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Figure 2: (a and b) Magnetic resonance imaging showed proliferation of the synovium within the joint space without obvious invasion to the acetabulum

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Figure 3: (a and b) Multiple loose bodies and cartilage destruction were found under scope

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In the hip arthroscopic surgery, the patient was placed in the supine position on the fracture table under general anesthesia. Traction of the involved limb at 25° adduction was performed under fluoroscopic assistance. A blunt trocar was placed into the hip joint after a sequential dilatation of the tract. An arthroscope with a protecting sheath was inserted, and the hip joint was examined. All visible loose bodies were removed [Figure 4], the synovium was examined for the abnormal area, and these were excised arthroscopically. The appearances of the bodies and the synovium were recorded. All specimens obtained from the surgeries were examined by experienced pathologists [Figure 5].
Figure 4: All visible loose bodies were removed one by one

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Figure 5: (a) Lobulated chondroid tissue (×40) (b) mature chondrocytes with bland nuclei and myxochondroid stroma (×200)

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Early active assistive ROM was started following the surgery. She gained a range of 0–100° on the right hip. Symptoms resolved significantly, and the patient was able to walk without any difficulty. She was kept follow-up at our hospital for 2 years [Figure 6].
Figure 6: 2 years latter

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  Discussion Top


SC or osteochondromatosis (when ossification is present), also called Reichel's syndrome, was first described by Reichel in 1900.[3] The etiology of this disorder is still unclear. Many theories such as reactivation of residual embryonal cells, traumatic initiation, or benign neoplastic disease have been advocated.[4] The generally accepted pathogenesis of the submesothelial foci of cartilaginous bodies is that they are formed by metaplasia of pluripotential cells in the synovial membrane.[5] These nodules can ossify by endochondral bone formation and attach to the synovium by a thin vascular pedicle. They may break free and become loose bodies in the joint space.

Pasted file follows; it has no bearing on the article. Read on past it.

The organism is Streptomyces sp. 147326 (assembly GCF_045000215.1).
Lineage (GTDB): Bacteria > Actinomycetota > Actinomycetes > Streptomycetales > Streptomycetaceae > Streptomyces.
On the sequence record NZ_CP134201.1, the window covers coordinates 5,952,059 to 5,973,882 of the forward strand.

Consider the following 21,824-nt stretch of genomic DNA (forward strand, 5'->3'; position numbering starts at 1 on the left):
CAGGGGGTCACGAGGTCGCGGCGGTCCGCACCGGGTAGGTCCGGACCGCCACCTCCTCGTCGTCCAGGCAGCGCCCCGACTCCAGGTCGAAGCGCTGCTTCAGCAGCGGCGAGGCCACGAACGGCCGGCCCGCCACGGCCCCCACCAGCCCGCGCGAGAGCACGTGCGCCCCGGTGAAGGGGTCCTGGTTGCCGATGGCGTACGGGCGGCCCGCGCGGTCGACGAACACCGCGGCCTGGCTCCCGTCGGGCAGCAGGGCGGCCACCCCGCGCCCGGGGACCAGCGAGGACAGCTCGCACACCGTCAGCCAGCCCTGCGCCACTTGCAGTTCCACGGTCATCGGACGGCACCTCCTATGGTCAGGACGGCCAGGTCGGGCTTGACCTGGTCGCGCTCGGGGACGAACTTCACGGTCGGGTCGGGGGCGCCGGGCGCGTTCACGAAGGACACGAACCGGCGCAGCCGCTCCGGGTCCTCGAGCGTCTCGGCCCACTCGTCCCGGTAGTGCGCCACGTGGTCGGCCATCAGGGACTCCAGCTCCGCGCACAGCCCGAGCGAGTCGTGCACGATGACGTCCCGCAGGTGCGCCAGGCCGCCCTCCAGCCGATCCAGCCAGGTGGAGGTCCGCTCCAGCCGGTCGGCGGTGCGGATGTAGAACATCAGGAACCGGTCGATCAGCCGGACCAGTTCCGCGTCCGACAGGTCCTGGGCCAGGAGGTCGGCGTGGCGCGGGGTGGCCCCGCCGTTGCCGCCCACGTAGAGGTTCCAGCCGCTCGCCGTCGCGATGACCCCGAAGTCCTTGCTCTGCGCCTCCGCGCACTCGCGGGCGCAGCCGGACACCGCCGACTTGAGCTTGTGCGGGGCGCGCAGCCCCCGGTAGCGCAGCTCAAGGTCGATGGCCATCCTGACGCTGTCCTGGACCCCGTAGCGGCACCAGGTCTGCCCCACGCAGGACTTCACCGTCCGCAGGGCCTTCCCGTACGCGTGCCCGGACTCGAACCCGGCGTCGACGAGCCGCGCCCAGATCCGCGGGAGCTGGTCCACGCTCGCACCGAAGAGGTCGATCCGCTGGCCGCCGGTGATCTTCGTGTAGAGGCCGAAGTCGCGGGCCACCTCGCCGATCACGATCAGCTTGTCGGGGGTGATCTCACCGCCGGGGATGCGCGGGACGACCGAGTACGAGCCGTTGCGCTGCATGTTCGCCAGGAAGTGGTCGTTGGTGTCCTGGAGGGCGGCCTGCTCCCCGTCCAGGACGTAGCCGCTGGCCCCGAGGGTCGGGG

Primary SC should be differentiated from cartilaginous loose bodies that are secondary to other joint diseases such as degenerative arthritis.[6] Loose bodies in secondary SC showed uniform chondrocytes and annular calcification surrounding the core tissue.

Three phases have been described for this disease.[7] In the first active phase, the disease is limited to the synovium without loose body formation; in the second transitional phase, there are both loose bodies and intrasynovial lesions; and in the third quiescent phase, there are only free loose bodies without the active intrasynovial process. The disease is most commonly seen in the third to fifth decades, and there is a predominance of men to women in a ratio of about 2:1.[4] The most common joint involved is the knee, but the elbow, hip, shoulder, ankle, temporomandibular joints, and other small joints have also been described. Extra-articular involvement (bursa or tendon sheath) is extremely rare.